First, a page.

Big Tech companies are releasing open-source terrorism-tackling software, allowing smaller companies to moderate content more effectively. These Big Tech companies are in the best possible position to build content moderation tools and tackle terrorism as they have the necessary rich datasets, expertise, and available investment.
Content moderation is a slippery and difficult challenge. Online extremists and terrorists hide in echo chambers on the internet, radicalizing vulnerable people. Even worse, recommendation algorithms used by social media sites can push extremist content to the most vulnerable people.
Dealing with online extremism and content moderation has historically been a losing battle, however, new regulations, collaborations, and open-source software promise positive progress to tackle terrorism.
Big Tech companies are presenting a united front
In 2017, Big Tech companies Meta (formally Facebook), Microsoft, Twitter, and YouTube (a subsidiary of Google) formed the Global Internet Forum to Counter Terrorism (GIFCT). The group created a joint database of terrorist content, which can be used as training data for content moderation systems. Both Google and Meta have used this database to create open-source moderation software.
Only this past week, Google released open-source software to help human moderators make decisions on flagged content. Google’s research group Jigsaw, which is dedicated to threat research, partnered with the UN group Tech Against Terrorism and used the GIFCT database to create the software. Meta has also provided anti-terrorism content moderation software. In December 2022, it released open-source software, trained using the GIFCT database, which highlights images and videos for urgent review by a human content moderator. Both these tools can be used by any business, helping to make online spaces safer.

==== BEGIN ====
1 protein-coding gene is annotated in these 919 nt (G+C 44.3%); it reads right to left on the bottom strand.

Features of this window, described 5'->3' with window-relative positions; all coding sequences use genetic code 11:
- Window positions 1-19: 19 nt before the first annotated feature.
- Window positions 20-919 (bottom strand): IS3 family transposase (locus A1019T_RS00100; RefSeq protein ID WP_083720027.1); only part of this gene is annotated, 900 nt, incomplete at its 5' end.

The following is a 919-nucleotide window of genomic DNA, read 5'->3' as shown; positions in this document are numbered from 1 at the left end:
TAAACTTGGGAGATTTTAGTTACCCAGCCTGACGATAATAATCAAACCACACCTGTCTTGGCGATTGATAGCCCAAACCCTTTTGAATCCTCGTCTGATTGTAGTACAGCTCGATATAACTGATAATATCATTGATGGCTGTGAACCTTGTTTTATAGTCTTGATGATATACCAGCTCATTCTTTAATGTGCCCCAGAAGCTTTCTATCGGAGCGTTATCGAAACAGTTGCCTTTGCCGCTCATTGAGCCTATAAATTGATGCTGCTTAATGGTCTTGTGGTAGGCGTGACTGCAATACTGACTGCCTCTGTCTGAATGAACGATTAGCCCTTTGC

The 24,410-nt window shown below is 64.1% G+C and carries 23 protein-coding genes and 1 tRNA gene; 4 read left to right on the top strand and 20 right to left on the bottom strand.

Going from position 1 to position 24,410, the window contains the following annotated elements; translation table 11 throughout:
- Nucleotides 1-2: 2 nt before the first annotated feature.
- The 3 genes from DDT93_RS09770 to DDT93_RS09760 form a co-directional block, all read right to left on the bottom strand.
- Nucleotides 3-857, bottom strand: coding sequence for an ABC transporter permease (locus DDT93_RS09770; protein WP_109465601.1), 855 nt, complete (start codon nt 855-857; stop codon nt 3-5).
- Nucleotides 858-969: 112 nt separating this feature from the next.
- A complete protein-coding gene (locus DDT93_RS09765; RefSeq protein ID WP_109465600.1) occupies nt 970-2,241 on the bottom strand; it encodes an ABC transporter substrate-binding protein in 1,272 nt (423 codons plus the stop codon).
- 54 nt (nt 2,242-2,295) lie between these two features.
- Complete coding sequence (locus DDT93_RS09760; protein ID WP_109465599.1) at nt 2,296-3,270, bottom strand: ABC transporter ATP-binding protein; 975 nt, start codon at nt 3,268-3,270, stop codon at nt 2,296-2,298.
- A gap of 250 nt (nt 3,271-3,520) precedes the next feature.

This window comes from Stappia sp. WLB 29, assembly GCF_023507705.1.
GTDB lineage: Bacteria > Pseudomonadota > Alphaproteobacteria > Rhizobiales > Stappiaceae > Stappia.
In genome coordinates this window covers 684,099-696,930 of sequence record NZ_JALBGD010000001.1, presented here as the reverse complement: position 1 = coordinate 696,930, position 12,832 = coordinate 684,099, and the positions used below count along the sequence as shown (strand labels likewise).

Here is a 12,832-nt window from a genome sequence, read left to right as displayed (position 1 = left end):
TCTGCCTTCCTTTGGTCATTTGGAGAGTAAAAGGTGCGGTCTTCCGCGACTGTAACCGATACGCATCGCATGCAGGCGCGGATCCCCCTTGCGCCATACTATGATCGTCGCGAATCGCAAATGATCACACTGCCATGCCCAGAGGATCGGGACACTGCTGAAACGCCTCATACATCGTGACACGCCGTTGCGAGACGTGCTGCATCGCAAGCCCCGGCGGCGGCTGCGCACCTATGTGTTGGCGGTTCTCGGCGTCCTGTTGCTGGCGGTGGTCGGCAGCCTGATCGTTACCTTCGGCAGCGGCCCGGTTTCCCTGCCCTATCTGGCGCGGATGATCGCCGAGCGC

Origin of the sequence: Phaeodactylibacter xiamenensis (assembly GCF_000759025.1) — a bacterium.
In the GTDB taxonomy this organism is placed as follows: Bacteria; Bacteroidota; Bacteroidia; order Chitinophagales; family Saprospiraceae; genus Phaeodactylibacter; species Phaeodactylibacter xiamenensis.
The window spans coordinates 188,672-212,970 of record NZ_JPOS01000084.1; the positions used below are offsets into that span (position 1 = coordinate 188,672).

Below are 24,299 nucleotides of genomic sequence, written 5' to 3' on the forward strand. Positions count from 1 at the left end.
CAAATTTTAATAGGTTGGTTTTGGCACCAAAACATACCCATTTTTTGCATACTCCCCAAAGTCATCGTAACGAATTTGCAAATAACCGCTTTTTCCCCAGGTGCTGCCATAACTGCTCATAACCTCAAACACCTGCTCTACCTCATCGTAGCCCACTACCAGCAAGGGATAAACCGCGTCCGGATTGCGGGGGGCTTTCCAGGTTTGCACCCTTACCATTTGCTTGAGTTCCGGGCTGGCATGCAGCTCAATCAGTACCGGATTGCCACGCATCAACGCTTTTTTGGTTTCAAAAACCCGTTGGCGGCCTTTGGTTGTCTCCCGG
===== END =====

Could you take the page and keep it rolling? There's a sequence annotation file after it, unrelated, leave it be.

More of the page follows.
Regulation is driving investment in ethical tech
The EU and UK are clamping down on online extremism and content moderation with the EU Digital Services Act (DSA) and the UK Online Safety Bill. This rise in regulation is prompting investment in content moderation by Big Tech, even at a cost. For example, Google’s research group Jigsaw, which is dedicated to threat research, is operating at a financial loss. However, Jigsaw chief executive Yasmin Green told the Financial Times “there is an understanding that there is a long-term business return […] Google needs a healthier internet.”
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The DSA, approved in July 2022 and expected to become law in 2024, sets out new obligations for content moderation, transparency, and algorithmic accountability. It targets “Very Large Online Platforms” and “Very Large Online Search Engines”, requiring them to disclose the number of removal orders and report on how they use automated content moderation tools. Similarly, the Online Safety Bill requires large social media platforms, search engines, and messaging apps to tackle illegal content, giving regulators (Ofcom) additional powers to take robust action on terrorist activity.
While Big Tech will be the most scrutinized under these bills, creating open-source software is still necessary for a safe internet ecosystem. Terrorists may be pushed towards smaller platforms, which do not have the data resources or investment capabilities to moderate content as effectively as Google and Meta. Making these tools open source puts all businesses on an equal footing, helping smaller, more vulnerable platforms enhance their protection.
Open-source tools are available for everyone, including terrorists
Open-source technology is part of the bedrock of the tech community, allowing faster developments through the sharing of software breakthroughs. However, unfortunately, when it comes to content moderation, terrorists and extremist groups can also study open-source software to try and circumvent it.
In July 2019, the UN group Tech Against Terrorism highlighted Gab, an alt-right social media platform, which used source code from Mastodon, an open-source software for running decentralized social media networks. Gab used the source code against the wishes of the Mastodon developer community. According to Tech Against Terrorism, ISIS has also used Mastodon to build its own software and networks. Big Tech must collaborate, using the wealth of resources available to them, to progress content moderation for all players. It is also important that regulation pushes Big Tech towards increased investment, to stay ahead of extreme and terrorist content, and make the internet safer for users.